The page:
Time to Win by Harry Brett
Harry Brett is the pseudonym of Henry Sutton, whose comic novels are hugely enjoyable. (I reviewed Gorleston and Get Me Out of Here here). The pseudonym marks a change of style from comic to crime for Time To Win can best be described as Norfolk Noir, and comes with a cover quote from Ian Rankin, ‘The Godfather in Great Yarmouth’, which creates a certain expectation.
I was instantly intrigued, as my first job out of uni, was working for an electronics company in Great Yarmouth, and for the year and ten months that I lasted there I discovered as a young South Londoner that Norfolk and the environs of Great Yarmouth are a unique location. Situated at the mouth of a river, Great Yarmouth has an industrial business and port side/container terminal contrasting with the traditional British seaside end of town. Latterly, I lived in Gorleston, which is on the opposite side of the river to Yarmouth – I used to catch a manky old ferry to work acorss the river – that 22p fare made it more expensive than Concorde oer mile we calculated. I’ve never been back!
Brett’s novel is full of the geography of the area,; I recognised much of it, and indeed, I lived just a few minutes walk from the Goodwin family home in Gorleston.
The High Street was busy. Slow traffic, slower pedestrians. Everyone was so odd. Movility scooters were everywhere. When Rich persuaded Tatty to move to Gorleston she was barely twenty. It hadn’t seemed so bad, given where she had been living, and despite the fact that everyone else was in their eighties. The age gap had closed terribly. …
There was a jam on Bridge Road, backing up past the huge grey Matalan outlet. There was always a jam on Bridge Road, as people approached one of the few entrances to the long spit of land that was Great Yarmouth. Why so many people continually tried to get into the town was another unexplained story.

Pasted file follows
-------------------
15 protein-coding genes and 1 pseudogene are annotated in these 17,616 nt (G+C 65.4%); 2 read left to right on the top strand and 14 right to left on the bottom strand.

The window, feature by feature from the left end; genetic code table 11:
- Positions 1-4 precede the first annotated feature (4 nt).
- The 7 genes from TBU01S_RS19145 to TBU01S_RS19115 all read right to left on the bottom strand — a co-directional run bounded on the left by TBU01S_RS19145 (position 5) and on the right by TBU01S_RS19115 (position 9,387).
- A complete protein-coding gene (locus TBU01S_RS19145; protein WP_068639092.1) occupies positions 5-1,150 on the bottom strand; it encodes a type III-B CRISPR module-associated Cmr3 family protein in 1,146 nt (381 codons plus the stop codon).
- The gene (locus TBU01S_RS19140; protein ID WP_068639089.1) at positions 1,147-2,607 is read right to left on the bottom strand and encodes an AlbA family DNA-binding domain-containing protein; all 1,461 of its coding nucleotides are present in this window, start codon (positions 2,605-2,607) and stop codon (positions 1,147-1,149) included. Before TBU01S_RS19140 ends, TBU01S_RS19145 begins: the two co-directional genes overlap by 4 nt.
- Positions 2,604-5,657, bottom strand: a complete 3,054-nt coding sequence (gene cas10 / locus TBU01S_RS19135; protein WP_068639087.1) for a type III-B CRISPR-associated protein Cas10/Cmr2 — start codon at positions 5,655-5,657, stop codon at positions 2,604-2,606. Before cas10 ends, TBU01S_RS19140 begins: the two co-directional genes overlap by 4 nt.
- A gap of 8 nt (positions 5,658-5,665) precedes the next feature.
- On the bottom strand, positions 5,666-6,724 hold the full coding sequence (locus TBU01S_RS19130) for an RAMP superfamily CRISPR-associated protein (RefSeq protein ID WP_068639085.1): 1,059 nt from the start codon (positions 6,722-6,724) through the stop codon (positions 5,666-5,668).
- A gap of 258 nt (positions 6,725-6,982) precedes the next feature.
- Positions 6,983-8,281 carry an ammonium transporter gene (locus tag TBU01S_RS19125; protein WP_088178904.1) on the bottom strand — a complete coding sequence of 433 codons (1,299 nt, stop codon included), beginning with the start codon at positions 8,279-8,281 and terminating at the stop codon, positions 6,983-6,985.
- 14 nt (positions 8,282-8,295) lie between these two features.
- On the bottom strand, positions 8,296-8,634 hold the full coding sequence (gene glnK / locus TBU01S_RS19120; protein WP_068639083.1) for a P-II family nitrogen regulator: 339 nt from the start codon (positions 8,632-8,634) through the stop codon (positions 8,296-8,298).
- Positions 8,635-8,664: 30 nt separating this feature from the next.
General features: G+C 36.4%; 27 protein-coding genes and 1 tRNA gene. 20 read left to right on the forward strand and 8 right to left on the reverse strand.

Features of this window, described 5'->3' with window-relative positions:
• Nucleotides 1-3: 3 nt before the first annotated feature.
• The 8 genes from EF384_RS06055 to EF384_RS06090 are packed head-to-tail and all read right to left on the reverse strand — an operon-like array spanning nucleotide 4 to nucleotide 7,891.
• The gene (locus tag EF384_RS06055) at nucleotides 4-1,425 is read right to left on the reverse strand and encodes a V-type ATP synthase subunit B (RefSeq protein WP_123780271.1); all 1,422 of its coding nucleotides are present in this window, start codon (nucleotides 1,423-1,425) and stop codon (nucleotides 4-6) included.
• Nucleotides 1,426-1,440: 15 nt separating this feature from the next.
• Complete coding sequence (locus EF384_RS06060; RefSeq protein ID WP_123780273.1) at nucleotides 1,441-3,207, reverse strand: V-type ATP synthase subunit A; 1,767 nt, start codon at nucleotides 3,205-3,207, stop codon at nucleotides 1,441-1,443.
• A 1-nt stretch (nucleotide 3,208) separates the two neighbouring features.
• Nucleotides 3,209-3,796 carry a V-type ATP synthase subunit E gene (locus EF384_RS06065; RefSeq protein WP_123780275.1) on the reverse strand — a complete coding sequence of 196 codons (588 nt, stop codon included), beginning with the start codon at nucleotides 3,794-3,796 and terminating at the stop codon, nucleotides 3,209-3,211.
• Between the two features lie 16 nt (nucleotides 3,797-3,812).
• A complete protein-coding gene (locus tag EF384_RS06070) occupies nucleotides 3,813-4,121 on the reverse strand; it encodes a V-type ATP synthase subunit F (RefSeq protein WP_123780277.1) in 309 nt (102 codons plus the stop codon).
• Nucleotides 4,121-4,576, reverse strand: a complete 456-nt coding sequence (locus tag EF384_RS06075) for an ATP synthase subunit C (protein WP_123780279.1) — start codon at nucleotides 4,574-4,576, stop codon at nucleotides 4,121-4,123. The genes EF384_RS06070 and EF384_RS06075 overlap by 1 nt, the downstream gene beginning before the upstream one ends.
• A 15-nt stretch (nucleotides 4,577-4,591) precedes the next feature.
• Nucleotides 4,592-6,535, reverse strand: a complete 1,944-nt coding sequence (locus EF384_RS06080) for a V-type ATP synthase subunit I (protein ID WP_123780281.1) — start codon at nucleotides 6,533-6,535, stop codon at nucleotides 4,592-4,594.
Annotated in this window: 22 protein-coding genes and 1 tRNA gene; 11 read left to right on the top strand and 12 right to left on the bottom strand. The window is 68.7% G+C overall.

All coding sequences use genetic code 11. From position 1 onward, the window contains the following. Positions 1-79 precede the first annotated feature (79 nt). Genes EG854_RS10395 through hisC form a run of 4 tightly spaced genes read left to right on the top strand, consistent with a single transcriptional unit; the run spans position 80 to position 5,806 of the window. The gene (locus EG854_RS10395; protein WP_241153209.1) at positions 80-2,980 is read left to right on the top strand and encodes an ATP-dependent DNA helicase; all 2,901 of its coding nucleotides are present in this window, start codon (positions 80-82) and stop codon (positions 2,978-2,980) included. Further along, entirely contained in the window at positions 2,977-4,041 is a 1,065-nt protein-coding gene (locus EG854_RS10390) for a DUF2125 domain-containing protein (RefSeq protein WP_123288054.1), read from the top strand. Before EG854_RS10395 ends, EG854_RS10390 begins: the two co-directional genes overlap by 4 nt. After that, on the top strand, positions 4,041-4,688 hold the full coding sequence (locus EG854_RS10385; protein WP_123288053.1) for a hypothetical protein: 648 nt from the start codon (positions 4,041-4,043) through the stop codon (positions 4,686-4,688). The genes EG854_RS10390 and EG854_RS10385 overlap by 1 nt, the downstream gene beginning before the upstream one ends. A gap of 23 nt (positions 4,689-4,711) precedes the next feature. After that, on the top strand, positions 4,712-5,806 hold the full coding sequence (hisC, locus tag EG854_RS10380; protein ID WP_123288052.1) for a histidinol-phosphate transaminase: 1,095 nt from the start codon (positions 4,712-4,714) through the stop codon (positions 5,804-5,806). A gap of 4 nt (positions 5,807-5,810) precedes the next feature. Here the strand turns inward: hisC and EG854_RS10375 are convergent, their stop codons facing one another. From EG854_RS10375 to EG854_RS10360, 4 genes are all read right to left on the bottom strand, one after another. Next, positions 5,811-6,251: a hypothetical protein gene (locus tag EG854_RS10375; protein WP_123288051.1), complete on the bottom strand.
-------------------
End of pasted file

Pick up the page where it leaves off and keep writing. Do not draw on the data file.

Enough of geography! The novel begins with a death. We move to the Goodwin home and Tatiana, Tatty, wakes up to find that Rich hadn’t come home. Later a knock on the door and the police tell her that Rich’s body was found in his car in the river by his office in Great Yarmouth, they presume suicide. Tatty presumes otherwise, Frank had many enemies, but she won’t tell the officer that. She has to call their three children, Sam, Ben and Zach – although Zach is presumed to be in the mid-Atlantic on a yacht.
Frank had run his business with his brother Simon. He was on his way to Las Vegas to promote their scheme to build a waterfront supercasino in Yarmouth. Tatty doesn’t trust him at all. The UK taxmen, the HMRC have also been sniffing around the company. She needs to take charge.
Flanked by Rich’s trusted sideman Frank strides into the Goodwin House offices, to be faced by his PA Sian who, it’s obvious, doesn’t want to talk to Tatty. Simon soon returns, not having got on the Vegas flight, and they try to close Tatty’s enquiries down. She has to stand her ground, and find out what Rich and Simon were involved in. She’s not just a housewife, Tatiana will prove she has nerves of steel and a skill for business that will take her deep into the local crime scene just as an American is also asking questions. The Goodwins had new rivals to being the top players in town and the stakes are high.
Our attention is kept throughout by the glamorous Russian widow Tatiana. Her character is complex: she has warm relationships with her grown up children, a lover down the road, hints of a troubled childhood herself. She has to keep her vulnerable side in check though, if she wants to best Simon in taking control of the family business. She does remind me of Melania! Of the other characters, son Zach, who had done some IT work for his father, will be key, and the loyal Frank will always be useful at her side. Rich’s brother Simon is naturally slimy and conniving and playing his own game.A scene where the family all go for drinks at the also fading hotel owned by a business rival was Fawltyesque and made me laugh out loud, echoing Brett as Sutton’s previous comic novels.
Set in a wet and windy autumn, the gloom of Great Yarmouth off-season adds to the dark feel of the narrative. Sure, Brett overdoes the geography a bit, but he gets the seedy feel of the shady business world in this fading town perfectly. This novel is a slow-burner. Not a lot actually happens, but we get to the bottom of Rich’s death. I did also wonder what Tatty did next – I gather there may be a series, and I shall be reading it. (8/10)
Source: Publisher – thank you.
Harry Brett, Time to Win (Corsair, April 2017) Hardback, 352 pages.